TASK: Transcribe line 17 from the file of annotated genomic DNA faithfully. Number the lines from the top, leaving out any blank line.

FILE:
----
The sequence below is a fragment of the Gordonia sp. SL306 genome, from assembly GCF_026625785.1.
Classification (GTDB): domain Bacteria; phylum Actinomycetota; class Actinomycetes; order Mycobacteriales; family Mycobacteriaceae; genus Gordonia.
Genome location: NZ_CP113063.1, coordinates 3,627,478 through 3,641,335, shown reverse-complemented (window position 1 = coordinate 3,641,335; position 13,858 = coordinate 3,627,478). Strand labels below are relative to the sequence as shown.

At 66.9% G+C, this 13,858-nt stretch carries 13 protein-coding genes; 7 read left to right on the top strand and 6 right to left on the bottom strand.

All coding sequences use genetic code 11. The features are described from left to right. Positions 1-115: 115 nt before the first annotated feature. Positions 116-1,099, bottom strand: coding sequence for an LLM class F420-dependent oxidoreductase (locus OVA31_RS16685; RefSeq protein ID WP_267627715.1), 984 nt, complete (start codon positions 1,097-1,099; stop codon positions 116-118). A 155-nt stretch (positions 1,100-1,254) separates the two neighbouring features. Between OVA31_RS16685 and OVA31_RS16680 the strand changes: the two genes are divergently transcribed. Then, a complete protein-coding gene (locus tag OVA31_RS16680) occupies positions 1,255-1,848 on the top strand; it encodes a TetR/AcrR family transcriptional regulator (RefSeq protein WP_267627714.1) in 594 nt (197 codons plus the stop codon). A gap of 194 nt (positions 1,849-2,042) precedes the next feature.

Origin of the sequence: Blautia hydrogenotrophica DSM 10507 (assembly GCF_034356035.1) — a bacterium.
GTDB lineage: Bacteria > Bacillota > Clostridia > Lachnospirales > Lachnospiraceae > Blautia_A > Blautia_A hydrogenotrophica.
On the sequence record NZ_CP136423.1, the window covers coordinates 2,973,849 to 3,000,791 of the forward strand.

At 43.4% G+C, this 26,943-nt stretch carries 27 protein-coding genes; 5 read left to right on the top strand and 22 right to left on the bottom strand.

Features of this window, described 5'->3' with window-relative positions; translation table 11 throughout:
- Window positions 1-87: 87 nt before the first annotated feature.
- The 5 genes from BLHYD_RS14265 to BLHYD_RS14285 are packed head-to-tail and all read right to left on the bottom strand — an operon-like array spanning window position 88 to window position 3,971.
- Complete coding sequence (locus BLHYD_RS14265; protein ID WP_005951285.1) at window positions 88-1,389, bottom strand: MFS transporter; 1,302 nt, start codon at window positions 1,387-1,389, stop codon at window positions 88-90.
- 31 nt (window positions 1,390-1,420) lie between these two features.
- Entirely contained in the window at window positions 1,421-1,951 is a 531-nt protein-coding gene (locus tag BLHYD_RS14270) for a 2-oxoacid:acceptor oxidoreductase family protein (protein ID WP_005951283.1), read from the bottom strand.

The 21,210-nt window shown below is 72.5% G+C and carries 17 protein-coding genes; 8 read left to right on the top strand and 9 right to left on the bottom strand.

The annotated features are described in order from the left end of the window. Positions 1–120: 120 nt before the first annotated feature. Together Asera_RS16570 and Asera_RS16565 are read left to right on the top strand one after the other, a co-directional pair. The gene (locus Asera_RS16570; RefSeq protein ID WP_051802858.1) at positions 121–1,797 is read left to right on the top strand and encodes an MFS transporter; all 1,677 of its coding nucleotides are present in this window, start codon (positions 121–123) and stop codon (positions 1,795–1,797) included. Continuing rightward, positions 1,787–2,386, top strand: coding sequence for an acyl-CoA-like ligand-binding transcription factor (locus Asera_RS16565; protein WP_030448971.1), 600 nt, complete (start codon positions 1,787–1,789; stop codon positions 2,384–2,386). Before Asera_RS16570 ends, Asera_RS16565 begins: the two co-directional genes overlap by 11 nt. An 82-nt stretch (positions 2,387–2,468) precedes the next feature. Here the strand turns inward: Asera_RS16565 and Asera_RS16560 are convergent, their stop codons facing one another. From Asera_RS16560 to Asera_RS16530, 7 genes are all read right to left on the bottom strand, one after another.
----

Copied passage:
The annotated features are described in order from the left end of the window. Positions 1–120: 120 nt before the first annotated feature. Together Asera_RS16570 and Asera_RS16565 are read left to right on the top strand one after the other, a co-directional pair. The gene (locus Asera_RS16570; RefSeq protein ID WP_051802858.1) at positions 121–1,797 is read left to right on the top strand and encodes an MFS transporter; all 1,677 of its coding nucleotides are present in this window, start codon (positions 121–123) and stop codon (positions 1,795–1,797) included. Continuing rightward, positions 1,787–2,386, top strand: coding sequence for an acyl-CoA-like ligand-binding transcription factor (locus Asera_RS16565; protein WP_030448971.1), 600 nt, complete (start codon positions 1,787–1,789; stop codon positions 2,384–2,386). Before Asera_RS16570 ends, Asera_RS16565 begins: the two co-directional genes overlap by 11 nt. An 82-nt stretch (positions 2,387–2,468) precedes the next feature. Here the strand turns inward: Asera_RS16565 and Asera_RS16560 are convergent, their stop codons facing one another. From Asera_RS16560 to Asera_RS16530, 7 genes are all read right to left on the bottom strand, one after another.